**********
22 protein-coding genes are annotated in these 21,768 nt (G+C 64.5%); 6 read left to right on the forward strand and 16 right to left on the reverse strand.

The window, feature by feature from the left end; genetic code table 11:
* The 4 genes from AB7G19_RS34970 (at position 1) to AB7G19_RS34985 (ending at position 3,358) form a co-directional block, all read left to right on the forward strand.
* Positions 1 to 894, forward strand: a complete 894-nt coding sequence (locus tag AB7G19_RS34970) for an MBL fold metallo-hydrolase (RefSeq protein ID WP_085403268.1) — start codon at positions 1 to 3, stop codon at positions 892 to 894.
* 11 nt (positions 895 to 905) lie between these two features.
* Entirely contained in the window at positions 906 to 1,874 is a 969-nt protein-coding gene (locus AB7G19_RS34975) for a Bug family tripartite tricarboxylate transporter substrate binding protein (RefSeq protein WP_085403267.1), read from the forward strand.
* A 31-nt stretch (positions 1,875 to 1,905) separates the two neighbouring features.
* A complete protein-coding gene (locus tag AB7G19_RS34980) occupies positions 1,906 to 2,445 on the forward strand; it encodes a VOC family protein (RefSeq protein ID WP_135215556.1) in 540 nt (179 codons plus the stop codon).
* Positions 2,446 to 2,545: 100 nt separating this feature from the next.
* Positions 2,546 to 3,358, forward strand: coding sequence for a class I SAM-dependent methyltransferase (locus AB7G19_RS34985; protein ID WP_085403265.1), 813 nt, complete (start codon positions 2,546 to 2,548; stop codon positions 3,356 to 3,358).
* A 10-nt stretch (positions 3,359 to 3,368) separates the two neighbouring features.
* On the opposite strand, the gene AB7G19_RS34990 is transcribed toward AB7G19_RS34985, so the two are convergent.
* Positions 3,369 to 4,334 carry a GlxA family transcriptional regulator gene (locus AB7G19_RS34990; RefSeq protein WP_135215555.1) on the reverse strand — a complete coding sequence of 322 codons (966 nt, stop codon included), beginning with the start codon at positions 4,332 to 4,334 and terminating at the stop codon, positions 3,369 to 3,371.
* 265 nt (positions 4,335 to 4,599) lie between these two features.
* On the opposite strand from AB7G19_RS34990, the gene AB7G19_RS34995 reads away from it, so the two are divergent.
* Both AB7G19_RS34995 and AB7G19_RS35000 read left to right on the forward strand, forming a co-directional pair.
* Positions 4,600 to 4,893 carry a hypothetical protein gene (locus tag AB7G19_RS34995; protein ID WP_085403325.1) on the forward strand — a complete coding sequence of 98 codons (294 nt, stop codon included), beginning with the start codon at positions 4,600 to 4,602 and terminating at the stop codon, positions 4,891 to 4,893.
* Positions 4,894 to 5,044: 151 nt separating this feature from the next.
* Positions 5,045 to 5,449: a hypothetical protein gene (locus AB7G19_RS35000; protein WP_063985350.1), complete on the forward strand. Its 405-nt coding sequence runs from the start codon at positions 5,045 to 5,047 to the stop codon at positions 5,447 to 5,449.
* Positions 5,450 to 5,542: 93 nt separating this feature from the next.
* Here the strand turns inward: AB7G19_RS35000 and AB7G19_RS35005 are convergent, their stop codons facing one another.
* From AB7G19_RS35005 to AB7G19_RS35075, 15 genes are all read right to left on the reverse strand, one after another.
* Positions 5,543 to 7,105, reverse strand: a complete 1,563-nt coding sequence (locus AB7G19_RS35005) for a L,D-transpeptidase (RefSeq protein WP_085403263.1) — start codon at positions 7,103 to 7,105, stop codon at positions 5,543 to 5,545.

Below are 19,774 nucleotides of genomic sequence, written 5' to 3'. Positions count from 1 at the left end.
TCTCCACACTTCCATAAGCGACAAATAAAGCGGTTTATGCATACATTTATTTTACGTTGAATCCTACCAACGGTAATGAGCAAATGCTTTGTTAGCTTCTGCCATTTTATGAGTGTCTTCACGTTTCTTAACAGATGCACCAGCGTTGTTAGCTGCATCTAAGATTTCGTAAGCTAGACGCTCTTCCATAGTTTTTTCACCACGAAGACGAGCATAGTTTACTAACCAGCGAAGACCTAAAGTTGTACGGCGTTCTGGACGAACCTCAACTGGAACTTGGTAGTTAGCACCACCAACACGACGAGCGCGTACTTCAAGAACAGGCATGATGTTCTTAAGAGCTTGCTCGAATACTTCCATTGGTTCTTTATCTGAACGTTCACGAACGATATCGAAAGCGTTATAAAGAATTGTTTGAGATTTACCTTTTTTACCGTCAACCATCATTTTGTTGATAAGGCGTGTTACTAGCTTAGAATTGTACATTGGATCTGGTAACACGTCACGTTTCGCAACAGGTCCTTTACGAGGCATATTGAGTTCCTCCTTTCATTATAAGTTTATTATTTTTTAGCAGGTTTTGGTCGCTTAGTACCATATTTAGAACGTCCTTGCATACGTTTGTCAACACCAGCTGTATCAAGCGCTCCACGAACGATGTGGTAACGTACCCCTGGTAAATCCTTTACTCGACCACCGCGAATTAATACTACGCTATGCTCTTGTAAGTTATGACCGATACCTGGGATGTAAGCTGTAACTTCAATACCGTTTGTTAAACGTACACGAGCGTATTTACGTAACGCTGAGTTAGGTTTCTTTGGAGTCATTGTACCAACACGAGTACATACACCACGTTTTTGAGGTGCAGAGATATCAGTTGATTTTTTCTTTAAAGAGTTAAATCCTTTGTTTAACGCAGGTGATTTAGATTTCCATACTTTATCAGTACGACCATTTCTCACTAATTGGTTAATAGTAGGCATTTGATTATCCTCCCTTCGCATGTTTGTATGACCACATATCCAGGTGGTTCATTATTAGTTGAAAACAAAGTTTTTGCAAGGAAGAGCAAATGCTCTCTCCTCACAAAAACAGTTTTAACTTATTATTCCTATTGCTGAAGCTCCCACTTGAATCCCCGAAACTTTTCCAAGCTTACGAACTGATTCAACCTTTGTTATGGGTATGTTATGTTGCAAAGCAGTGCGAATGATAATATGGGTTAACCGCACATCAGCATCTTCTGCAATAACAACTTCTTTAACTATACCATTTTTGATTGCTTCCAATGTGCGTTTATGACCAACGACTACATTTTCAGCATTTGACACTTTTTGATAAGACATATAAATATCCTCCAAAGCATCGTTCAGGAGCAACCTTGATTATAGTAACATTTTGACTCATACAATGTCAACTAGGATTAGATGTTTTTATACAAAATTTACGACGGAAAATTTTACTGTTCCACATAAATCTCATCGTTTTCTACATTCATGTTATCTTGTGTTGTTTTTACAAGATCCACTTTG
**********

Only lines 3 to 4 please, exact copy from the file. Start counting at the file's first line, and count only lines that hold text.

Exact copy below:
* The 4 genes from AB7G19_RS34970 (at position 1) to AB7G19_RS34985 (ending at position 3,358) form a co-directional block, all read left to right on the forward strand.
* Positions 1 to 894, forward strand: a complete 894-nt coding sequence (locus tag AB7G19_RS34970) for an MBL fold metallo-hydrolase (RefSeq protein ID WP_085403268.1) — start codon at positions 1 to 3, stop codon at positions 892 to 894.